LONDON -- The U.K. government could force British food retailers to divest some stores if it finds the major companies are operating local monopolies.
The British Competition Commission is investigating the food retail sector and earlier this month found the industry was extremely competitive and there was no evidence of collusion in the setting of retail prices.
However, it last week sent letters to the U.K.'s five largest retailers -- Tesco plc, J. Sainsbury plc, Asda plc, Safeway plc and Wm. Morrison plc -- in which it said three major issues of concern remained. These are whether there is a large number of locations where one or two supermarkets have a large market share or face insufficient competition; whether price competition is focused on only a few, high-volume items, and whether retailers were fully passing on any price cuts they receive from their suppliers.
The remedies include possibly forcing companies with a local monopoly to sell a store or stores; restricting new investment by companies in areas where they already have a significant market share, or forcing retailers to maintain uniform prices throughout their operations.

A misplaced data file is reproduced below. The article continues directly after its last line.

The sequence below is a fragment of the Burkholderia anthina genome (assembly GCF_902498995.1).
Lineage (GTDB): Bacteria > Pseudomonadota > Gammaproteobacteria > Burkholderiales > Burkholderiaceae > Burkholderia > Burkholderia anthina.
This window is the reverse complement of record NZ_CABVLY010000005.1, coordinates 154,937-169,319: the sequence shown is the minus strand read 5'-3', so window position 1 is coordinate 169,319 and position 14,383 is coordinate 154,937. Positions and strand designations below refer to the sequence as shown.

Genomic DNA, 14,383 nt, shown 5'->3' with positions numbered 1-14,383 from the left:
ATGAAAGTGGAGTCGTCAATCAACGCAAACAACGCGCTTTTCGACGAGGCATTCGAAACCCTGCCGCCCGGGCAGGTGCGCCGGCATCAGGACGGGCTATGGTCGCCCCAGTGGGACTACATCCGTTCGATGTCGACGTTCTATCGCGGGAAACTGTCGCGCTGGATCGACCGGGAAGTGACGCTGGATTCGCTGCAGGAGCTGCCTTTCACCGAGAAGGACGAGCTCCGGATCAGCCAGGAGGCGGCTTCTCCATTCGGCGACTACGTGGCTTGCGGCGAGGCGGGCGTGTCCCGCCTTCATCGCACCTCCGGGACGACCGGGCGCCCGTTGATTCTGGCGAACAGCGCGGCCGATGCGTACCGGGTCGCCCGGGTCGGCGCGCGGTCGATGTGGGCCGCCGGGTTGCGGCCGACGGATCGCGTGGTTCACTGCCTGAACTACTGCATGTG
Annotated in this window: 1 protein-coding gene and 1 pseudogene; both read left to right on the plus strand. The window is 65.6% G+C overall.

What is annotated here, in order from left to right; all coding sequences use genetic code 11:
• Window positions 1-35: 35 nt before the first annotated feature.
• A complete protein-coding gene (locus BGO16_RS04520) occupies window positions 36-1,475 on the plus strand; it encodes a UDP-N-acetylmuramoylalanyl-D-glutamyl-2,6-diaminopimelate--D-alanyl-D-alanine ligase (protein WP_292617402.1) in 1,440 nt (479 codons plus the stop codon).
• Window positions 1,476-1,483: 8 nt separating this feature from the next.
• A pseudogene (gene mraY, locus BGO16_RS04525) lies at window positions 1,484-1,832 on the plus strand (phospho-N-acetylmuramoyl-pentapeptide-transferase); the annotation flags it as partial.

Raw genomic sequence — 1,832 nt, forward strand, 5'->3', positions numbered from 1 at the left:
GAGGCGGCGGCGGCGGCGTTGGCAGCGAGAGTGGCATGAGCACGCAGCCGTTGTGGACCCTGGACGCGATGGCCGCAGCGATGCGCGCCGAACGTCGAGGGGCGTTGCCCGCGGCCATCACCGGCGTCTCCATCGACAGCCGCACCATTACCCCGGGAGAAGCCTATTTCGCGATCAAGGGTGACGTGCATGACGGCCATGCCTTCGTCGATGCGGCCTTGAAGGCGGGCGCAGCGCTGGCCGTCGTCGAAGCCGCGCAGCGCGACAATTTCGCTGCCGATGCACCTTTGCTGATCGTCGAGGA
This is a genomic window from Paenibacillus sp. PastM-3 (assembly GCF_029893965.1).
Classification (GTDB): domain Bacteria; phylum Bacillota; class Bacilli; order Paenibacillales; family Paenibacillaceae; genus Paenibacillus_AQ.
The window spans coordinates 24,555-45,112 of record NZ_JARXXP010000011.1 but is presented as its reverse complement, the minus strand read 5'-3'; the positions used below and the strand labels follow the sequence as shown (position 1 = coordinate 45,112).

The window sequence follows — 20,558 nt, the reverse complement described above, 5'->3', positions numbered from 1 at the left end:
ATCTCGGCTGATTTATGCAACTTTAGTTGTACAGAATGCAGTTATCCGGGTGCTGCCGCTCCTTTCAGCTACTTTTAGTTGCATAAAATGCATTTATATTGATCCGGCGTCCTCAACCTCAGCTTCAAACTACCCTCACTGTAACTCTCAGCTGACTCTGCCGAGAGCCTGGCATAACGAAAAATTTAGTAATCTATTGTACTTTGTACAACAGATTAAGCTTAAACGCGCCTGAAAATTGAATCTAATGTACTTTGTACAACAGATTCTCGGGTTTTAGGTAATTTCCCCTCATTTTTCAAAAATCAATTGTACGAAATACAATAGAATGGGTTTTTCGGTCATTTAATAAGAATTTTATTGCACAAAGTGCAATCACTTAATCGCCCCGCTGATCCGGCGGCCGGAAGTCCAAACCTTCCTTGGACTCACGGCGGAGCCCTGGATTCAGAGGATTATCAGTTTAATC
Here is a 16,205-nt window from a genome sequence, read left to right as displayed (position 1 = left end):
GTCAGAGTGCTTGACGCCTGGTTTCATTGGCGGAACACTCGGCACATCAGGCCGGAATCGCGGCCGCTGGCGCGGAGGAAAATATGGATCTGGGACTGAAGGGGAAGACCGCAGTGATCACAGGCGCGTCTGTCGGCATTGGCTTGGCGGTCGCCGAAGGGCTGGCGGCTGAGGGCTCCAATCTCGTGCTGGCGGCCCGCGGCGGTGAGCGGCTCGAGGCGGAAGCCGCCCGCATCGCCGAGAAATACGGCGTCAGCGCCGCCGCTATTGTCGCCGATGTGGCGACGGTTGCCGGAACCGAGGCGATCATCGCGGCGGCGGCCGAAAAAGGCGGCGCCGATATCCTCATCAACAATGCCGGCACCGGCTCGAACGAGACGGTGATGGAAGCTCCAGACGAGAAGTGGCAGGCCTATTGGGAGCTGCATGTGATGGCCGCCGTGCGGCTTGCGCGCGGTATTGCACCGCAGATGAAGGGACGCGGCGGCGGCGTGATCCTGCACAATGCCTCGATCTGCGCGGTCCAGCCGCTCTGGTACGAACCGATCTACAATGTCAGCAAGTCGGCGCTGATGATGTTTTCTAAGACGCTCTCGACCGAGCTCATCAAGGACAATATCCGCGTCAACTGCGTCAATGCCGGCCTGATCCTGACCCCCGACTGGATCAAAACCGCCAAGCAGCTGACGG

It also might take measures to improve the transparency of prices by improving price information on store shelves or by forcing retailers to publish all their current prices on the Internet so consumers can more easily compare them. In terms of supplier relationships, the government might insist on a voluntary code of practice to ensure suppliers are reasonably certain of the price they will receive and aren't forced to change that price without "reasonable notice."
A spokesman stressed that the commission was only making proposals of possible remedies, which it now will discuss at public hearings during March. Only after these hearings, and further discussions with retailers, will it publish a list of recommended actions. The commission originally was to issue its report on April 7 but last week that deadline was extended to July 31.
While the shares of Tesco and Sainsbury's fell on the release of the letter to retailers, most industry executives were unfazed by the commission's announcement. David Bremner, managing director of Sainsbury's supermarket division, pointed out that the letter listed only possible remedies and that there was no point in dwelling on them until the problems are fully identified.